Rangers warn unauthorised hunting rife in national parks: survey - Public Service Association

Rangers warn unauthorised hunting rife in national parks: survey

The NSW Government’s plan to legalise recreational hunting in NSW national parks would be hazardous to visitors and native animals while failing to control feral pests, according to a statewide survey of rangers and national park staff released today.

The survey, conducted by the Public Service Association of NSW, also found that hunting was already rife in national parks though currently illegal – with many rangers coming across native animals carcases and shot-up picnic areas.

“These survey results should sound alarm bells in the community,” said PSA General Secretary John Cahill. 

“Park visitors have a right to be concerned about safety, especially as we head into school holiday season. Rangers are the people with the closest understanding of activity in national parks and their reports are disturbing. We need to put resources into stopping shooting in national parks, not encouraging it.”

The PSA survey of 292 rangers and parks staff found:

  •  54% have witnessed signs of unauthorized shooting in national parks;
  •  15% have noticed an increase in illegal hunting since the NSW Government’s national parks hunting bill was introduced;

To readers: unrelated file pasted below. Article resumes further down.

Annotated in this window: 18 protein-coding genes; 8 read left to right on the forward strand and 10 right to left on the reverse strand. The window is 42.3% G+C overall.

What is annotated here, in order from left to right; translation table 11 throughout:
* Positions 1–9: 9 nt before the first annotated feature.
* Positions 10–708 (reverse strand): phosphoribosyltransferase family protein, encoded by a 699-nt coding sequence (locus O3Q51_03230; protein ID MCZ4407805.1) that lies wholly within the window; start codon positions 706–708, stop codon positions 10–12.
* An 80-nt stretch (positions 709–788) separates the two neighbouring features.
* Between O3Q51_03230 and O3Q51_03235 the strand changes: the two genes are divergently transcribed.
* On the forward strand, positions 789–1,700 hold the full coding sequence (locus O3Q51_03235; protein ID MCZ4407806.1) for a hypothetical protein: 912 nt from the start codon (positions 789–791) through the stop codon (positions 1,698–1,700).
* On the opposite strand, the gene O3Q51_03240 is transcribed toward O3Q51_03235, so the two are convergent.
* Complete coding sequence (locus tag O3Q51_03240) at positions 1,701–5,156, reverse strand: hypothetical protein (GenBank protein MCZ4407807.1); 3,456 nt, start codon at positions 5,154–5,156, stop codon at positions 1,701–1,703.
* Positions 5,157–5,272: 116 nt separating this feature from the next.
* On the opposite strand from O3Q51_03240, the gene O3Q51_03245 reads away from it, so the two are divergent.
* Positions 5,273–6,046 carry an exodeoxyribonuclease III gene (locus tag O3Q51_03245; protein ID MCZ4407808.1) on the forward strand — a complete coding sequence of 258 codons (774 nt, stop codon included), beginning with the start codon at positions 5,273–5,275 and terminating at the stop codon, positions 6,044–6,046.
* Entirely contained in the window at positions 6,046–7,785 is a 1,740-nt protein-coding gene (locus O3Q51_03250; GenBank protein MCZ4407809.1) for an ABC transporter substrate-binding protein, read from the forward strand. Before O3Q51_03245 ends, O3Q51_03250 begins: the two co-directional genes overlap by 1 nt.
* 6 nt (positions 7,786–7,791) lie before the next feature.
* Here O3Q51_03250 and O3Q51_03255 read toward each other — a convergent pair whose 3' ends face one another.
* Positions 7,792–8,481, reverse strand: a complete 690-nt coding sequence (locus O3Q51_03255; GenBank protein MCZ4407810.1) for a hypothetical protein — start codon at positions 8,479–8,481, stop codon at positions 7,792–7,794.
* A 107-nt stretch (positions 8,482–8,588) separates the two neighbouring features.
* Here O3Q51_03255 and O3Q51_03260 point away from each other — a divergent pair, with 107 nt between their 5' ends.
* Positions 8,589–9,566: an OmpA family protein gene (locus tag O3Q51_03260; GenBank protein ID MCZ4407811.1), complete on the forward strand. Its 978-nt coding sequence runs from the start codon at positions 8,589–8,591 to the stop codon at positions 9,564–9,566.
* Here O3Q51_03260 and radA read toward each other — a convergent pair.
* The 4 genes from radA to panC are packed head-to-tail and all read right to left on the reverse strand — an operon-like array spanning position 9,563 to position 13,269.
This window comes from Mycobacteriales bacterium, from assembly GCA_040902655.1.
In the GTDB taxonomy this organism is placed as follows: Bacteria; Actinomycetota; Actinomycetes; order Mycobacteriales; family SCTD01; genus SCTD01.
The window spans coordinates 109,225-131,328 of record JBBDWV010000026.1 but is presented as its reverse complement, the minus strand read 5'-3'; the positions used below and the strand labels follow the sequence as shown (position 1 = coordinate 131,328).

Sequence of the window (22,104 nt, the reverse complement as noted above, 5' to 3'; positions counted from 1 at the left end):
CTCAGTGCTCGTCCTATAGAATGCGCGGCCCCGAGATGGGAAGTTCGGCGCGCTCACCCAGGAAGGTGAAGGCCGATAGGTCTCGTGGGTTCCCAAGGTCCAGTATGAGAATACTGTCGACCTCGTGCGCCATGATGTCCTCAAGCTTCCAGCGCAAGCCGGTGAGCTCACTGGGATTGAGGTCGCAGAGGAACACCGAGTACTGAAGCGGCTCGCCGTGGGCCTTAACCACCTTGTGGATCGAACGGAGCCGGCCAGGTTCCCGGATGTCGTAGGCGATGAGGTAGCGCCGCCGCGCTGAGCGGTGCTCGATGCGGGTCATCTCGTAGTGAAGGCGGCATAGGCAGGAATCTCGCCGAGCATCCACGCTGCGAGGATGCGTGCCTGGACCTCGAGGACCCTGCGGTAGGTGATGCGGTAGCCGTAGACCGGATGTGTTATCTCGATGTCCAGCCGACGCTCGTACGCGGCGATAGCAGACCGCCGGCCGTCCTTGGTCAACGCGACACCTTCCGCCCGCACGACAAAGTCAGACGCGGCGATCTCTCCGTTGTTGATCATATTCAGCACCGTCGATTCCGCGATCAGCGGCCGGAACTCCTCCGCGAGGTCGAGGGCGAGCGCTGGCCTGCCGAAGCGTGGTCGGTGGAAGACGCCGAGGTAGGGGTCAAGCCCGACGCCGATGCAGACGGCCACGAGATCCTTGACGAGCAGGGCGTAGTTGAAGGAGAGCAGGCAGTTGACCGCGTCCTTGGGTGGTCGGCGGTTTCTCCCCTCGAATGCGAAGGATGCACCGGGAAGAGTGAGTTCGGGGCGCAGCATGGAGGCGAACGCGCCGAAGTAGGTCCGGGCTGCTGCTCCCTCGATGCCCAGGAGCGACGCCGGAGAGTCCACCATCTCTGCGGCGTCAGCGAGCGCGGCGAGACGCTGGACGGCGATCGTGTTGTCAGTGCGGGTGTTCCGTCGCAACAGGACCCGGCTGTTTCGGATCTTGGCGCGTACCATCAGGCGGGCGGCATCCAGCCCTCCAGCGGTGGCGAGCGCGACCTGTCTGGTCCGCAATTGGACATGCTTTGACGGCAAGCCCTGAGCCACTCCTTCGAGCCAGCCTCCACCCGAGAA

•  96% do not support hunting in national parks (top reasons: bad for safety of park users 96%, bad for native animals 86%, bad for safety of rangers 83%);
  • 94% do not think recreational hunting could help control feral pests in national parks.

Park rangers reported many incidents of discovering animals carcases killed by hunters, including kangaroos, emus, koalas, deer, pigs, goats, horses, wombats and dingoes, including animals shot and strung up in trees. Rangers reported an increase in animals killed with arrows and mauled by pig-hunting dogs.

A large number of rangers also reported shot-up fencing, signs and picnic areas within national park property.

Shooting ‘hotspots’ identified include the Royal National Park, Kosciuszko, Barrington Tops, Wollemi, Blue Mountains and Cattai.

Rangers expressed strong concerns about public safety when amateur shooting in national parks becomes legal, as well as who would be responsible for monitoring.

Click here to download pdf of survey results.

Contact: Geo Papas, Industrial Officer
Ph:  02 9220 0900

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